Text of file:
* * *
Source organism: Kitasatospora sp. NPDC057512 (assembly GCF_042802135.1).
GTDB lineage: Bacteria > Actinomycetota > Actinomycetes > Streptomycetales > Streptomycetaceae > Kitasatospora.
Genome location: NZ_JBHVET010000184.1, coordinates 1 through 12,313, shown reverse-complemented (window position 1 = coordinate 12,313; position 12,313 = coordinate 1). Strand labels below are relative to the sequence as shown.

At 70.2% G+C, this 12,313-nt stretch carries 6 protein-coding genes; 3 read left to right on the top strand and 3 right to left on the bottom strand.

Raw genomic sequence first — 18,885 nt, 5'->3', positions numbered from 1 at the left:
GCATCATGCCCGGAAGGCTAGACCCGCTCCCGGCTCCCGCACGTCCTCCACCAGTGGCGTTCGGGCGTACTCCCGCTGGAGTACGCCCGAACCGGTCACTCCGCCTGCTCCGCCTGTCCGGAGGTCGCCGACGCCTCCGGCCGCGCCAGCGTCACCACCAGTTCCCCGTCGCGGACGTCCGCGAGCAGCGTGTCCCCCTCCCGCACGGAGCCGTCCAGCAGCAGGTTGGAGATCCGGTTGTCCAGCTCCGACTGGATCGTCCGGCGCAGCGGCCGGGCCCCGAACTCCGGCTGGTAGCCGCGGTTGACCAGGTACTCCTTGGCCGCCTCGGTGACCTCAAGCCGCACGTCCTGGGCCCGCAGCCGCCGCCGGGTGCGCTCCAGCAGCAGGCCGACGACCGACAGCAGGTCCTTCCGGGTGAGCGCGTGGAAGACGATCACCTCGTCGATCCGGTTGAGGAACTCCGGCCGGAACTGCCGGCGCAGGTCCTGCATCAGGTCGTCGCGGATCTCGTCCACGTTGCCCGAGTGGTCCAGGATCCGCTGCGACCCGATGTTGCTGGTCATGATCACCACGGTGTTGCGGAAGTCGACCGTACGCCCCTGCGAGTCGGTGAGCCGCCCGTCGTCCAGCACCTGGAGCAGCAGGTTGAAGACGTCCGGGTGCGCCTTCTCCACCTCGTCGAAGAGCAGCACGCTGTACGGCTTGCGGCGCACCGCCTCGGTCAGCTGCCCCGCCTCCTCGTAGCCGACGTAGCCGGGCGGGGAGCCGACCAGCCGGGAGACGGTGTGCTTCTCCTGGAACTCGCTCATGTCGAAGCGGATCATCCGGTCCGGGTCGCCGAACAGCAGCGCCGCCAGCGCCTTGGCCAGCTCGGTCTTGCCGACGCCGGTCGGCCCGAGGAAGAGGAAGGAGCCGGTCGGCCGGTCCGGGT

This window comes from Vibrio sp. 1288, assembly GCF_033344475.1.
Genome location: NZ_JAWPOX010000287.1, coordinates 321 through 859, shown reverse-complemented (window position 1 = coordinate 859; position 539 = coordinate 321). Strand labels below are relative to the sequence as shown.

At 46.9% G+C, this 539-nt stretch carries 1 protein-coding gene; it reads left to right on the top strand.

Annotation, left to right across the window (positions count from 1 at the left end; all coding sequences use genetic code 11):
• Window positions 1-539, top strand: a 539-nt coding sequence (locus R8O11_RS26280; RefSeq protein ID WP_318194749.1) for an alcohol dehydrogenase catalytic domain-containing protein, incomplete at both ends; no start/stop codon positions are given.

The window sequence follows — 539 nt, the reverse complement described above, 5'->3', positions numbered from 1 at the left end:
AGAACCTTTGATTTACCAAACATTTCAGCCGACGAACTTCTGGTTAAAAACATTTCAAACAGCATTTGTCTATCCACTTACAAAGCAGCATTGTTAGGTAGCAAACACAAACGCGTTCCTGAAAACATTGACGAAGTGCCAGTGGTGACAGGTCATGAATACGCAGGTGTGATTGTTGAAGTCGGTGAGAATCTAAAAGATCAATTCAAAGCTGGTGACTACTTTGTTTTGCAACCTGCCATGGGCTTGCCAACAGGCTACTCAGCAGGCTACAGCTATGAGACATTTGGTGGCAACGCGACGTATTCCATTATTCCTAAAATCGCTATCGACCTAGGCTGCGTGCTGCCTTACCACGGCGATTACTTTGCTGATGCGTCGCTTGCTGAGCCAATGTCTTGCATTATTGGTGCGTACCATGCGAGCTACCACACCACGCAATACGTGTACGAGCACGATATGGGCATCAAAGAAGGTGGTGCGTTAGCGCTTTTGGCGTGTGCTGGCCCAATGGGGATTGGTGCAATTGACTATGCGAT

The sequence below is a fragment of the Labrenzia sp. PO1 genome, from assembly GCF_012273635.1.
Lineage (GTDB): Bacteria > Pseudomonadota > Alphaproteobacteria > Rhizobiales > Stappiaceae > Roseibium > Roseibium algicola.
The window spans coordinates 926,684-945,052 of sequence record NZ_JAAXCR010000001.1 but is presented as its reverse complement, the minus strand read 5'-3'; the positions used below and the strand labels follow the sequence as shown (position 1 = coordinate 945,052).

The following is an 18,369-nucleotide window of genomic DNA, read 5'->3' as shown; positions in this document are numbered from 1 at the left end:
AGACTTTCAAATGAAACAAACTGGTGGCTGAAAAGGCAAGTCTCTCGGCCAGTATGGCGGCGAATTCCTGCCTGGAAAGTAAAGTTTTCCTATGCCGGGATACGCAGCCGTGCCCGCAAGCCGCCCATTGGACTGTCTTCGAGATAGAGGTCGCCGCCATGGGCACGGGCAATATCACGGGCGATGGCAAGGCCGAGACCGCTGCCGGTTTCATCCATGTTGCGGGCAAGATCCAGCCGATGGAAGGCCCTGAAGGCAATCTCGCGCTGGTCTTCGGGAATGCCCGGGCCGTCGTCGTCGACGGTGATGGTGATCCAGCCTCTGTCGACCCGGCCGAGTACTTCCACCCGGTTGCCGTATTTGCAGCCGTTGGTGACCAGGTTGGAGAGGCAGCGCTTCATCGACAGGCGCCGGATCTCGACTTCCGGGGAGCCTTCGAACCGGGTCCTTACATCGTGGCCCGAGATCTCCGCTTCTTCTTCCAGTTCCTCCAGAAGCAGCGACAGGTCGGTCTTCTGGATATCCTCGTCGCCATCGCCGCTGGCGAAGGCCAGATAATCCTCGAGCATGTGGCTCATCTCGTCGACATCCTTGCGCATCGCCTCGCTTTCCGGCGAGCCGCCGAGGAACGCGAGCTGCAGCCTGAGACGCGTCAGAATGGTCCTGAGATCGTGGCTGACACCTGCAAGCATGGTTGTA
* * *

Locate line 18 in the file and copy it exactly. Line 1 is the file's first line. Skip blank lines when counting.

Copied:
AGACTTTCAAATGAAACAAACTGGTGGCTGAAAAGGCAAGTCTCTCGGCCAGTATGGCGGCGAATTCCTGCCTGGAAAGTAAAGTTTTCCTATGCCGGGATACGCAGCCGTGCCCGCAAGCCGCCCATTGGACTGTCTTCGAGATAGAGGTCGCCGCCATGGGCACGGGCAATATCACGGGCGATGGCAAGGCCGAGACCGCTGCCGGTTTCATCCATGTTGCGGGCAAGATCCAGCCGATGGAAGGCCCTGAAGGCAATCTCGCGCTGGTCTTCGGGAATGCCCGGGCCGTCGTCGTCGACGGTGATGGTGATCCAGCCTCTGTCGACCCGGCCGAGTACTTCCACCCGGTTGCCGTATTTGCAGCCGTTGGTGACCAGGTTGGAGAGGCAGCGCTTCATCGACAGGCGCCGGATCTCGACTTCCGGGGAGCCTTCGAACCGGGTCCTTACATCGTGGCCCGAGATCTCCGCTTCTTCTTCCAGTTCCTCCAGAAGCAGCGACAGGTCGGTCTTCTGGATATCCTCGTCGCCATCGCCGCTGGCGAAGGCCAGATAATCCTCGAGCATGTGGCTCATCTCGTCGACATCCTTGCGCATCGCCTCGCTTTCCGGCGAGCCGCCGAGGAACGCGAGCTGCAGCCTGAGACGCGTCAGAATGGTCCTGAGATCGTGGCTGACACCTGCAAGCATGGTTGTA